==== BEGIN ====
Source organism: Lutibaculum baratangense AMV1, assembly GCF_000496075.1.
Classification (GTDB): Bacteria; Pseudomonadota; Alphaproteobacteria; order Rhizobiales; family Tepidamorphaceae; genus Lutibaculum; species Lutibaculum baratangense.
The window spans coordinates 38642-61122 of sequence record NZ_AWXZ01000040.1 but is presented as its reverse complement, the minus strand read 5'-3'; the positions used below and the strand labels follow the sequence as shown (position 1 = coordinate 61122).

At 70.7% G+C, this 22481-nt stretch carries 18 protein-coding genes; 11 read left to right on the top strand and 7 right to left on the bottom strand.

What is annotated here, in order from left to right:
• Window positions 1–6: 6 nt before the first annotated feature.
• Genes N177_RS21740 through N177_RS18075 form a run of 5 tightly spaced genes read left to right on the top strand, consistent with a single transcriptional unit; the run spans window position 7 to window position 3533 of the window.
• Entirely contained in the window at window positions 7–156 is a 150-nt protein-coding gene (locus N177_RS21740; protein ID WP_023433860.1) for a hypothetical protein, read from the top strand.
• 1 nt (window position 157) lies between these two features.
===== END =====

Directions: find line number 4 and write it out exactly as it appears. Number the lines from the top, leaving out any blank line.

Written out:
At 70.7% G+C, this 22481-nt stretch carries 18 protein-coding genes; 11 read left to right on the top strand and 7 right to left on the bottom strand.